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html5/alt-techniques Overview.html,1.56,1.57

From: Steven Faulkners via cvs-syncmail <cvsmail@w3.org>
Date: Thu, 28 Oct 2010 15:28:31 +0000
To: public-html-commits@w3.org
Message-Id: <E1PBUP1-0008Nq-Kk@lionel-hutz.w3.org>
Update of /sources/public/html5/alt-techniques
In directory hutz:/tmp/cvs-serv32209

Modified Files:
	Overview.html 
Log Message:
updates based on Gez's comments

Index: Overview.html
===================================================================
RCS file: /sources/public/html5/alt-techniques/Overview.html,v
retrieving revision 1.56
retrieving revision 1.57
diff -u -d -r1.56 -r1.57
--- Overview.html	19 Oct 2010 12:37:07 -0000	1.56
+++ Overview.html	28 Oct 2010 15:28:29 -0000	1.57
@@ -158,7 +158,7 @@
  </head>
 <body>
 <div class="head"><p><a href="http://www.w3.org/"><img width="72" height="48" src="http://www.w3.org/Icons/w3c_home" alt="W3C"></a></p><h1 class="title" id="title">HTML5:  Techniques for providing useful text alternatives</h1>
-<h2 id="w3c-working-draft-05-may-2010"><acronym title="World Wide Web Consortium">W3C</acronym> Editor's Draft 19 October 2010</h2>
+<h2 id="w3c-working-draft-05-may-2010"><acronym title="World Wide Web Consortium">W3C</acronym> Editor's Draft 28 October 2010</h2>
 <dl><!-- <dt>This version:</dt>
 <dd><a href="http://www.w3.org/TR/2010/WD-html-alt-techniques-20100624/">http://www.w3.org/TR/2010/WD-html-alt-techniques-20100624/</a></dd><dt>Latest published version:</dt> -->
   <!-- <dd><A href="http://www.w3.org/TR/html-alt-techniques/">http://www.w3.org/TR/html-alt-techniques/</A> </dd> --><dt>Latest editor's draft:</dt><dd><a href="http://dev.w3.org/html5/alt-techniques/">http://dev.w3.org/html5/alt-techniques/</a></dd>
@@ -242,7 +242,7 @@
 <h2 id="intro">Introduction</h2>
 <H3 id="text-alt">Text Alternatives</H3>
 <p><A href="http://www.w3.org/TR/WCAG20/#text-altdef">Text alternatives</A> are   a primary way of making visual information accessible, because they can be rendered   through any sensory modality (for example, visual, auditory or tactile) to match   the needs of the user. Providing text alternatives allows the information to be   rendered in a variety of ways by a variety of user agents. For example, a person   who cannot see a picture can have the text alternative read aloud using   synthesized speech.</p>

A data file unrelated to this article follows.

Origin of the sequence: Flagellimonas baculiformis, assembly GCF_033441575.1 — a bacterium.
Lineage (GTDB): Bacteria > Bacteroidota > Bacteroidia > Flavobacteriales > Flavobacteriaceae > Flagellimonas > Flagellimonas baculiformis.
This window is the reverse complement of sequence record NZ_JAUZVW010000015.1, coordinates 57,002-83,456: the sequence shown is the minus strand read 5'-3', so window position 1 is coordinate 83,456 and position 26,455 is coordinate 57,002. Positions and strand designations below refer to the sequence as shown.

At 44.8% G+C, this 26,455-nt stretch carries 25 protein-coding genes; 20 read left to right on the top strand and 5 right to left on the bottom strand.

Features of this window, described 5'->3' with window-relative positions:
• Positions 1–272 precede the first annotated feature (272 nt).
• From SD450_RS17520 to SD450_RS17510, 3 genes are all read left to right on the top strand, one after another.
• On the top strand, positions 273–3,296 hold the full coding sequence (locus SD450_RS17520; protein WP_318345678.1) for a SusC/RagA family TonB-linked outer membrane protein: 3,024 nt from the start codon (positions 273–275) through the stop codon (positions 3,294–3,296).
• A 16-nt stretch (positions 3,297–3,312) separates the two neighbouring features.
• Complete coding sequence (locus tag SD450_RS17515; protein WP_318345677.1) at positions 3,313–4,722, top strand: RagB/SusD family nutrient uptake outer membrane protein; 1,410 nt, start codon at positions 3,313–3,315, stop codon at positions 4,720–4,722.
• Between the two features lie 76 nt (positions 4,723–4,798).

-<p>To determine appropriate <A href="http://www.w3.org/TR/WCAG20/#text-altdef">text alternatives</A> it is   important to think about why an image is being included in a document. What is   its purpose? Thinking like this will help you to understand what is important   about the image for the page's intended audience. Every image has a reason for   being on a page because it either provides useful information, performs a   function, or enhances aesthetics. Therefore, knowing what the image is for,   makes writing appropriate <A href="http://www.w3.org/TR/WCAG20/#text-altdef">text alternatives</A> easier.</p>
+<p>To determine appropriate <A href="http://www.w3.org/TR/WCAG20/#text-altdef">text alternatives</A> it is   important to think about why an image is being included in a document. What is   its purpose? Thinking like this will help you to understand what is important   about the image for the page's intended audience. Every image has a reason for   being on a page, because it  provides useful information, performs a   function, or enhances aesthetics. Therefore, knowing what the image is for,   makes writing appropriate <A href="http://www.w3.org/TR/WCAG20/#text-altdef">text alternatives</A> easier.</p>
 <h3 id="example-benefits">Examples of scenarios where users benefit from text alternatives for images</h3>
 <ul>
   <li>They have a very slow connection and are browsing with images disabled.</li>
@@ -253,6 +253,7 @@
   <li> They are listening to
     the page being read out by a  voice Web
     browser.</li>
+  <li>They have images disabled to save on download costs.</li>
 </ul>
 <h3 id="good-practices">General Text Alternative Good Practices</h3>
 <UL>
@@ -414,7 +415,8 @@
 &lt;ul&gt;
 &lt;li&gt;&lt;a href="red.html"&gt;&lt;img src="red.jpeg" <strong>alt="Red"</strong>&gt;&lt;/a&gt;&lt;/li&gt;
 &lt;li&gt;&lt;a href="green.html"&gt;&lt;img src="green.jpeg" <strong>alt="Green"</strong>&gt;&lt;/a&gt;&lt;/li&gt;
-&lt;li&gt;&lt;a href="blue.html"&gt;&lt;img src="blue.jpeg" <strong>alt="Blue"</strong>&gt;&lt;/a&gt;&lt;/li&gt;&lt;/ul&gt;</pre>
+&lt;li&gt;&lt;a href="blue.html"&gt;&lt;img src="blue.jpeg" <strong>alt="Blue"</strong>&gt;&lt;/a&gt;&lt;/li&gt;
+&lt;/ul&gt;</pre>
 </div>
 <h4 id="hac">Example 1.2</h4>
 <div class="example">
@@ -576,7 +578,7 @@
   <li><a href="http://www.webaim.org/techniques/images/longdesc.php">Creating Accessible Images: Long Descriptions</a> (WebAIM tutorial)</li>
 </ul>
 <h3 id="img-of-text">3. Images of text</h3>
-<p>Sometimes, an image only contains  text, and the purpose of the image is to display text  using visual effects and /or fonts. While it is <em>strongly</em> recommended that text styled using CSS be used, but if this is not possible, in most of these cases, the content of the <code title="attr-img-alt">alt</code> attribute SHOULD consist of the same text as written in the image itself. </p>
+<p>Sometimes, an image only contains  text, and the purpose of the image is to display text  using visual effects and /or fonts.  It is <em>strongly</em> recommended that text styled using CSS be used, but if this is not possible, in most of these cases, the content of the <code title="attr-img-alt">alt</code> attribute SHOULD consist of the same text as written in the image itself. </p>
 <h4 id="hai">Example 3.1</h4>
 <div class="example">
   <!-- <p>Consider this <a href="images/text.gif">image</a>  containing the text "Get Happy!" it uses a non standard font and uses multiple colors. The text is
Received on Thursday, 28 October 2010 15:28:33 GMT

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